Her campaign website, diannaduran.com, colorfully presents polarizing rhetoric. On a page titled "Dianna Duran v. Maggie Toulouse Oliver: The Striking—and very Alarming—Contrasts," Duran calls herself the "target" of "extreme far-left activists of the Democratic Party." She goes on to contrast herself with Toulouse Oliver using all-caps and underlined keywords like "DARK MONEY," "political consultant" and "left-wing activism and partisanship" in reference to Toulouse Oliver.
In contrast, Toulouse Oliver's minimalist campaign website, maggietoulouseoliver.com, focuses on endorsements, and finding criticism of Duran is more challenging. (On the landing page of Duran's website, an arrow guides you straight to the aforementioned "Contrasts" page.) After clicking through Toulouse Oliver's bio and thoughts on the job, the news section of her site reveals her official statement on the Supreme Court decision. And it is critical of Duran, but phrases like "overtly partisan and activist interference in the ballot creation process" and "blatant disrespect for the separation of powers in our government" pale in comparison to Duran's chart that lists Toulouse Oliver's background and experience as "Campaign Manager for Dark Money Orgs."
But don't take my word for it. Visit their respective websites, linked above, and form your own opinion. For even more insight into their educational, professional and political backgrounds, news, endorsements and campaign contribution disclosures, visit the Ballotpedia pages for Dianna Duran and Maggie Toulouse Oliver.
The Alibi encourages our readership to remain politically informed. To that end, please keep your eyes peeled for websclusive and print-edition political news and election coverage as the 2014 general election nears. And be sure to pick up a copy of the Alibi Election Guide, which hits stands on Thursday, Oct. 30. On a personal note, I've always appreciated the way Halloween and elections coincide. After all, there's really nothing scarier than citizen apathy, low voter turnout and resulting ineffective, subpar leadership and representation.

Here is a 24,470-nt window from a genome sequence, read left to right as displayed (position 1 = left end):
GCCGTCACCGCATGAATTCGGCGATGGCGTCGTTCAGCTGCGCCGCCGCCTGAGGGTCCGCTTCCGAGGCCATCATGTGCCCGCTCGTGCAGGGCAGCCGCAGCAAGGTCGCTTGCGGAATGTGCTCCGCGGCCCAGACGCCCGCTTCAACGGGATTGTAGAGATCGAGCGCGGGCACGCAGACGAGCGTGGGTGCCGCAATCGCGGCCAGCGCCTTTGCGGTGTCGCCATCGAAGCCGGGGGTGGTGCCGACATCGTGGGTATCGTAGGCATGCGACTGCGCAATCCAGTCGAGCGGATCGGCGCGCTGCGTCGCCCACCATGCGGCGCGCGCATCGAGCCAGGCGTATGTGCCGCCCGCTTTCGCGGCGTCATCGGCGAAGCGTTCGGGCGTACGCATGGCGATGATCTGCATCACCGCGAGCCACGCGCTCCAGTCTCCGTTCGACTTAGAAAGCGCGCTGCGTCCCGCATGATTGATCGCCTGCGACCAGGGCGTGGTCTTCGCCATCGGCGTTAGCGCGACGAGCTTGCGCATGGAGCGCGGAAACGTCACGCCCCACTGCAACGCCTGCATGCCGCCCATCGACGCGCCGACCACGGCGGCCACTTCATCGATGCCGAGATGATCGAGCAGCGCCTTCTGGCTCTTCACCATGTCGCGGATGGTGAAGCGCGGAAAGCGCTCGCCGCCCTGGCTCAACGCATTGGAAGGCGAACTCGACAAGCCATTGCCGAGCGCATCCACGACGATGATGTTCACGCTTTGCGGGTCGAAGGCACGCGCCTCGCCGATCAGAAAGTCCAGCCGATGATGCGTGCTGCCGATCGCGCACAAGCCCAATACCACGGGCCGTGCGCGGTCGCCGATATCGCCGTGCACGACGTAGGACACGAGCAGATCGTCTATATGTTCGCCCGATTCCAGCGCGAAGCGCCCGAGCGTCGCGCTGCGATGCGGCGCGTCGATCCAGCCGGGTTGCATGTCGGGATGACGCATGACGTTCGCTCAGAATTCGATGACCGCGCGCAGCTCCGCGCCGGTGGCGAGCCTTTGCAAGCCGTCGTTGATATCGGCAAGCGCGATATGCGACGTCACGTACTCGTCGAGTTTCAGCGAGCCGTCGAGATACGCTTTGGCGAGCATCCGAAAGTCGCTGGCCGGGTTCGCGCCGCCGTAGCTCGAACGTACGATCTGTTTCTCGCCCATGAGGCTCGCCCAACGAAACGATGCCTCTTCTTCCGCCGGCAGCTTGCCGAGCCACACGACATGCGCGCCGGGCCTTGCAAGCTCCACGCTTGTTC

The Ax Man Cometh
Networks cut losses
Year in Review
The Very Best Thing
Handsome Family's Alter-Ego To Play Secret Show New Year's Eve at The Press Club
15 dollar donation for the night of your life
With a name like The Albuquerque Press Club, one might think this is an exclusive venue and only open to vetted members. On occasion this may be true, but this New Year's Eve is among the more interesting exceptions to this misconception. What finer place to witness the nocturnal arrival of 2014 than a rambling historic log mansion atop a hill? A rambling hilltop mansion (with full bar) hosting celebrated psychedelic-
The Parlour Trio plays authentic versions of early 20th century "parlour music" -the kind of songs that were sold in a format so unlike MP3s it boggles the 21st century mind. We're talking sheet music, folks. Buy the song, play it on your own instrument, with your own voice. Player Brett Sparks guarantees "sentimental ballads, folk melodies, old tyme hymnody, and rollicking cakewalks." -Anyone who has seen The Handsome Family perform knows they can also tell a joke or three, so really we're getting close to a vaudeville revival if anyone can dance or juggle. Singer and banjoist Rennie Sparks and Handsome Family band player Dave Gutierrez round out the trio. Not to be missed.
This is a mansion with many rooms, however. Also on the bill are the lovely singer/songwriter duo Next Three Miles, who offer beautiful harmonies and guitar chops to spare. On top of the pretty tunes, Joe and Erin are not unpleasing to look at, folks.
Quality Retreads will slake your thirst for sad traditional as well as boisterous drunk Irish songs and any longing you may have to see The Pogues (which ain't gonna happen.) Can't think of a better group to get drunk with on New Year's Eve.
One last thing. The Albuquerque Press Club resides in a truly unique and antique Albuquerque abode. Recently, there has been a drive to complete some necessary repairs to the joint. Check out The Press Club website and consider pitching in.
Show starts at 8pm on December 31st, 2013.